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Ukraine in deadly assault on rebel-held town, raising stakes

Ukraine on Friday launched a military assault on the flashpoint town of Slavyansk, raising the stakes in the showdown with Russia, which has vowed "catastrophic consequences" if Kiev stepped up operations.

SLAVYANSK: Ukraine on Friday launched a military assault on the flashpoint town of Slavyansk, raising the stakes in the showdown with Russia, which has vowed "catastrophic consequences" if Kiev stepped up operations.

Insurgents shot down two army helicopters, killing two servicemen, including a pilot, as the army tightened its noose around the rebel-held town of 160,000 people.

The pre-dawn offensive drew a sharp response from Moscow, where a spokesman for President Vladimir Putin said it dealt a "final blow" to a deal clinched last month in Geneva meant to ease the crisis.

A spokeswoman for insurgents in Slavyansk, the epicentre of tensions in eastern Ukraine, said the army had staged a "full-scale attack" on the town.

An AFP reporter on the scene saw a column of eight armoured vehicles breaching a rebel-held checkpoint just south of Slavyansk and heard explosions and sporadic small arms fire as helicopters circled overhead.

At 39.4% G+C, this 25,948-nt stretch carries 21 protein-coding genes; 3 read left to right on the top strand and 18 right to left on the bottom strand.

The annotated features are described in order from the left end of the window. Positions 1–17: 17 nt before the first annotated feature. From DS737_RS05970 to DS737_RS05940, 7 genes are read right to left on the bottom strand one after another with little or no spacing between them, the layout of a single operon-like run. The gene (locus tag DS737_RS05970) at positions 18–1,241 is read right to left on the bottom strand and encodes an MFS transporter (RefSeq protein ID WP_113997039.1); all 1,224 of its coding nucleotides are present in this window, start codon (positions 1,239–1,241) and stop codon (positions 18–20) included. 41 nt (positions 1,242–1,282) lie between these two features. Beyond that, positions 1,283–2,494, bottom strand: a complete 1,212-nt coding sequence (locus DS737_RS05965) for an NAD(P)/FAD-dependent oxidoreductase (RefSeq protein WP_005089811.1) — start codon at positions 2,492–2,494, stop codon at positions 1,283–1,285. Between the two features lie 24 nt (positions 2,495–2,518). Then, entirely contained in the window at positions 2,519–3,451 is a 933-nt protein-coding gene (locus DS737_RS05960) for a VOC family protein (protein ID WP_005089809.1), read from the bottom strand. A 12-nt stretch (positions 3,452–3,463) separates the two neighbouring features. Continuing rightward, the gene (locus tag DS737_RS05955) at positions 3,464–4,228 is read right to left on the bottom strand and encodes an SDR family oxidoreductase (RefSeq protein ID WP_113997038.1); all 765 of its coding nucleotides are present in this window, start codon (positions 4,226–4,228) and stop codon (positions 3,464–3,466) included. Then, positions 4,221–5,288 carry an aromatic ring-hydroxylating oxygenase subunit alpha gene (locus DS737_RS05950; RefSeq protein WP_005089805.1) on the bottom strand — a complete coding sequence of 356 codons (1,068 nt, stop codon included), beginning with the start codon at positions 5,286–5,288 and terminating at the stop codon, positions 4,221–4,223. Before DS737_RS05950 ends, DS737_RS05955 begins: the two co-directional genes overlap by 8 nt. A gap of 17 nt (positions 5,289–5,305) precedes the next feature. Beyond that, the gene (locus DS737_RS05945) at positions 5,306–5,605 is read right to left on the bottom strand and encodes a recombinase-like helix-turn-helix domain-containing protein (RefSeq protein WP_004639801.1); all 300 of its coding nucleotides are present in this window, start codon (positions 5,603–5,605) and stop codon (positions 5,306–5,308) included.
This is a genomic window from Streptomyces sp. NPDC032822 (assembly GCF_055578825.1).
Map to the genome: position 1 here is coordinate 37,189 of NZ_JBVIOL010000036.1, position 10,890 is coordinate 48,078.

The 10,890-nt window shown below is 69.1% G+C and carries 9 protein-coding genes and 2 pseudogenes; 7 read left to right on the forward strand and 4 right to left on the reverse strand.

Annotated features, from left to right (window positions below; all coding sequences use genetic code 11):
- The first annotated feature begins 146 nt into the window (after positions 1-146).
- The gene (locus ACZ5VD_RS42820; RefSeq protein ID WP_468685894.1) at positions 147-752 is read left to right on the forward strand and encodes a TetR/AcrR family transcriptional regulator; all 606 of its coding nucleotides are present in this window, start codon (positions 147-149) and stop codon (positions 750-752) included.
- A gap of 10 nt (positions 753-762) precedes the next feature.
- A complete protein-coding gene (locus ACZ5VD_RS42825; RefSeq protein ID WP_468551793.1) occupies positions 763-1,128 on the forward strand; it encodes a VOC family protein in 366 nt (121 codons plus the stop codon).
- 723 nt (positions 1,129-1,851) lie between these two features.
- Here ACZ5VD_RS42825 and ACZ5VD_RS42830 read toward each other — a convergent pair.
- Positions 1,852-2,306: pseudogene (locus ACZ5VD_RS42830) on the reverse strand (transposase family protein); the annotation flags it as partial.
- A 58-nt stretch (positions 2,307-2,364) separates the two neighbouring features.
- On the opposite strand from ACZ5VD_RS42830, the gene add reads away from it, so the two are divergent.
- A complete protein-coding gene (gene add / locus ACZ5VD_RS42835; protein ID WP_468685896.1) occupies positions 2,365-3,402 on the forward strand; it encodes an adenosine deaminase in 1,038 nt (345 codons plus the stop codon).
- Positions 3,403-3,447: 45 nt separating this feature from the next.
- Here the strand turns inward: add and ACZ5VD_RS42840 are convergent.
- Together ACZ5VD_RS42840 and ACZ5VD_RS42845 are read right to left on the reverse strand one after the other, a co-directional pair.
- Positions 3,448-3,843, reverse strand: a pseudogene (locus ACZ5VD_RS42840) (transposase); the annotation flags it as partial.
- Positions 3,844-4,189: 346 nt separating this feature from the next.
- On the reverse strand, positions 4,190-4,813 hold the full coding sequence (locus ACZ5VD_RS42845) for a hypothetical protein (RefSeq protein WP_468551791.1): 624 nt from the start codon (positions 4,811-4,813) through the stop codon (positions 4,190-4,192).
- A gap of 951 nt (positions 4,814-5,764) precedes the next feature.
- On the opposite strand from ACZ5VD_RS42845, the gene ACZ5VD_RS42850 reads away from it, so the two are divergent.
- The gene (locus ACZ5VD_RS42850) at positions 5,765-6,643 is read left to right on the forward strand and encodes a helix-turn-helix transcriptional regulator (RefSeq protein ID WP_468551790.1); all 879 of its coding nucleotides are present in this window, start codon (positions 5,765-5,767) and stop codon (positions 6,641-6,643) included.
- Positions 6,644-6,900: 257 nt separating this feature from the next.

The raid marked a dramatic escalation in the crisis and jeopardised negotiations to release seven European OSCE inspectors being held by Slavyank's insurgents.

The Kremlin said it had an envoy in east Ukraine negotiating for their freedom.

A day earlier, Ukraine's interim president reintroduced conscription amid fears of an imminent Russian invasion.

Oleksandr Turchynov has also put his armed forces on "full-combat alert" in response to the estimated 40,000 Russian troops massed on the border.

He has admitted police are powerless to stop a growing insurgency in the eastern part of the country, where pro-Russian rebels have seized control of more than a dozen towns and cities.

As the crisis rapidly spirals into the worse East-West confrontation since the end of the Cold War, US President Barack Obama was due to discuss the tensions with German Chancellor Angela Merkel at the White House later on Friday.

Interior Minister Arsen Avakov announced the Slavyansk death toll on his Facebook page, adding that there were also personnel wounded in the operation.

"It's a real battle we are waging against professional mercenaries," he wrote, warning local residents to stay indoors and keep away from windows.

"Our demands for the terrorists are simple: release their hostages, lay down their arms, leave administrative buildings and restore the normal functioning of the urban infrastructure."

One Slavyansk resident, Vladimir Pader, told Russian television: "Everyone -- rebels and Slavyansk residents -- is determined not to surrender the city."

Eight armoured vehicles and several soldiers were seen retrenching positions at checkpoints and warned off anybody trying to approach.

Authorities said they had retaken nine rebel checkpoints.

Central Slavyansk remained relatively calm, although rebels parked a previously captured armoured vehicle in front of the town hall where the OSCE monitors are being held.